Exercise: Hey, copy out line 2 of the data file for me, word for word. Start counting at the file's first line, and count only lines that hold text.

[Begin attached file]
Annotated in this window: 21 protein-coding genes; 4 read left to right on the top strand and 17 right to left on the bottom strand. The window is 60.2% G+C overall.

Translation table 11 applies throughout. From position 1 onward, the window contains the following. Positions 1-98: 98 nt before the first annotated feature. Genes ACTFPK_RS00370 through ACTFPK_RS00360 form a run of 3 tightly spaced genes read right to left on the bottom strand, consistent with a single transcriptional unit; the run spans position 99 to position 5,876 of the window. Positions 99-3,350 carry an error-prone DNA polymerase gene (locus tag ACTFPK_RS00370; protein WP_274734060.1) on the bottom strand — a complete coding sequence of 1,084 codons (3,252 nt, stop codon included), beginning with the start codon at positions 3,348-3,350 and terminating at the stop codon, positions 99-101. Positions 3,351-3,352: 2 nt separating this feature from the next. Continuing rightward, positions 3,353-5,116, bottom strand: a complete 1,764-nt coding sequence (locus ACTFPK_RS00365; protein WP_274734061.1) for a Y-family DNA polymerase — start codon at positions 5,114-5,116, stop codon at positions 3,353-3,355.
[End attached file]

Translation table 11 applies throughout. From position 1 onward, the window contains the following. Positions 1-98: 98 nt before the first annotated feature. Genes ACTFPK_RS00370 through ACTFPK_RS00360 form a run of 3 tightly spaced genes read right to left on the bottom strand, consistent with a single transcriptional unit; the run spans position 99 to position 5,876 of the window. Positions 99-3,350 carry an error-prone DNA polymerase gene (locus tag ACTFPK_RS00370; protein WP_274734060.1) on the bottom strand — a complete coding sequence of 1,084 codons (3,252 nt, stop codon included), beginning with the start codon at positions 3,348-3,350 and terminating at the stop codon, positions 99-101. Positions 3,351-3,352: 2 nt separating this feature from the next. Continuing rightward, positions 3,353-5,116, bottom strand: a complete 1,764-nt coding sequence (locus ACTFPK_RS00365; protein WP_274734061.1) for a Y-family DNA polymerase — start codon at positions 5,114-5,116, stop codon at positions 3,353-3,355.